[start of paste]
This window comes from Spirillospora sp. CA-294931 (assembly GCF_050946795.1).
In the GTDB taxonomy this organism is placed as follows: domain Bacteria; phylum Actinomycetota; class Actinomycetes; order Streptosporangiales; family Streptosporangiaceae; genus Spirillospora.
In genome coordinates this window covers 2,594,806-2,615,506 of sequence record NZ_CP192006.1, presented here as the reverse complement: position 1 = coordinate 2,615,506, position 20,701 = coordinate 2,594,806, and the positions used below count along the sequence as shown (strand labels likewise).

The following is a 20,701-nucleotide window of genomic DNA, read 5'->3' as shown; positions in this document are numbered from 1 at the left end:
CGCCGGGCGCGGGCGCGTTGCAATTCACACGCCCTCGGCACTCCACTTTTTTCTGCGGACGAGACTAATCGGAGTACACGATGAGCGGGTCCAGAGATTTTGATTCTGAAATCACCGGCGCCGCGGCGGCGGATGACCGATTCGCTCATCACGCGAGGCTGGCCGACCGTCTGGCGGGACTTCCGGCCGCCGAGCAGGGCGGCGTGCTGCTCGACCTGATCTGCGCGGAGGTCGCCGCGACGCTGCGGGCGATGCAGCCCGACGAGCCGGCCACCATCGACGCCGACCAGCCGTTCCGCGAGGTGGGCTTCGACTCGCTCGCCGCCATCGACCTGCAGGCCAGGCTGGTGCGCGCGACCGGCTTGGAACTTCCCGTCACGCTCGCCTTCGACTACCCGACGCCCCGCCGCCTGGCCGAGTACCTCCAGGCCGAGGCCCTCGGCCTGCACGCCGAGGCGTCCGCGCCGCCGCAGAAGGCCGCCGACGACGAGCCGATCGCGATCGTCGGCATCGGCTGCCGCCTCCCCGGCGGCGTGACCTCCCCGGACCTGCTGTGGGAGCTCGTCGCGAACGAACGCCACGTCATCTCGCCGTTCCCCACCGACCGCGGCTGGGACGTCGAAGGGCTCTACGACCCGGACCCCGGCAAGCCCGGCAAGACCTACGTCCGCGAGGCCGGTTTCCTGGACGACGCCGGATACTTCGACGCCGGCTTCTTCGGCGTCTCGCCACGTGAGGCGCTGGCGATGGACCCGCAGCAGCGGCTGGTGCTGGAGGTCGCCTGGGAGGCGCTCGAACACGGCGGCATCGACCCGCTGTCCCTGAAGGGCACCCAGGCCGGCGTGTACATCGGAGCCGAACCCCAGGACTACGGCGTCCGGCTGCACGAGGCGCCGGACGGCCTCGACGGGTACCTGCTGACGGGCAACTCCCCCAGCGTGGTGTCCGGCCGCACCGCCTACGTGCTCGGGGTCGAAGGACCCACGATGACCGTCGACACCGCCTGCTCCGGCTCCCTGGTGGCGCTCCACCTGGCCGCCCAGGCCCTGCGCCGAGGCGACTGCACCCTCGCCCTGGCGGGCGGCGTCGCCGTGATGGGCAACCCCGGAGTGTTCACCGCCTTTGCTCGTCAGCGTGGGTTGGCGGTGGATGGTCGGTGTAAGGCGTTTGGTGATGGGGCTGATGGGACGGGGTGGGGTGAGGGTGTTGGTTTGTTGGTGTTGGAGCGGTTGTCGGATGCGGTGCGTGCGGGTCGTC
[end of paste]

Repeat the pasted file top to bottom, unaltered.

This window comes from Spirillospora sp. CA-294931 (assembly GCF_050946795.1).
In the GTDB taxonomy this organism is placed as follows: domain Bacteria; phylum Actinomycetota; class Actinomycetes; order Streptosporangiales; family Streptosporangiaceae; genus Spirillospora.
In genome coordinates this window covers 2,594,806-2,615,506 of sequence record NZ_CP192006.1, presented here as the reverse complement: position 1 = coordinate 2,615,506, position 20,701 = coordinate 2,594,806, and the positions used below count along the sequence as shown (strand labels likewise).

The following is a 20,701-nucleotide window of genomic DNA, read 5'->3' as shown; positions in this document are numbered from 1 at the left end:
CGCCGGGCGCGGGCGCGTTGCAATTCACACGCCCTCGGCACTCCACTTTTTTCTGCGGACGAGACTAATCGGAGTACACGATGAGCGGGTCCAGAGATTTTGATTCTGAAATCACCGGCGCCGCGGCGGCGGATGACCGATTCGCTCATCACGCGAGGCTGGCCGACCGTCTGGCGGGACTTCCGGCCGCCGAGCAGGGCGGCGTGCTGCTCGACCTGATCTGCGCGGAGGTCGCCGCGACGCTGCGGGCGATGCAGCCCGACGAGCCGGCCACCATCGACGCCGACCAGCCGTTCCGCGAGGTGGGCTTCGACTCGCTCGCCGCCATCGACCTGCAGGCCAGGCTGGTGCGCGCGACCGGCTTGGAACTTCCCGTCACGCTCGCCTTCGACTACCCGACGCCCCGCCGCCTGGCCGAGTACCTCCAGGCCGAGGCCCTCGGCCTGCACGCCGAGGCGTCCGCGCCGCCGCAGAAGGCCGCCGACGACGAGCCGATCGCGATCGTCGGCATCGGCTGCCGCCTCCCCGGCGGCGTGACCTCCCCGGACCTGCTGTGGGAGCTCGTCGCGAACGAACGCCACGTCATCTCGCCGTTCCCCACCGACCGCGGCTGGGACGTCGAAGGGCTCTACGACCCGGACCCCGGCAAGCCCGGCAAGACCTACGTCCGCGAGGCCGGTTTCCTGGACGACGCCGGATACTTCGACGCCGGCTTCTTCGGCGTCTCGCCACGTGAGGCGCTGGCGATGGACCCGCAGCAGCGGCTGGTGCTGGAGGTCGCCTGGGAGGCGCTCGAACACGGCGGCATCGACCCGCTGTCCCTGAAGGGCACCCAGGCCGGCGTGTACATCGGAGCCGAACCCCAGGACTACGGCGTCCGGCTGCACGAGGCGCCGGACGGCCTCGACGGGTACCTGCTGACGGGCAACTCCCCCAGCGTGGTGTCCGGCCGCACCGCCTACGTGCTCGGGGTCGAAGGACCCACGATGACCGTCGACACCGCCTGCTCCGGCTCCCTGGTGGCGCTCCACCTGGCCGCCCAGGCCCTGCGCCGAGGCGACTGCACCCTCGCCCTGGCGGGCGGCGTCGCCGTGATGGGCAACCCCGGAGTGTTCACCGCCTTTGCTCGTCAGCGTGGGTTGGCGGTGGATGGTCGGTGTAAGGCGTTTGGTGATGGGGCTGATGGGACGGGGTGGGGTGAGGGTGTTGGTTTGTTGGTGTTGGAGCGGTTGTCGGATGCGGTGCGTGCGGGTCGTC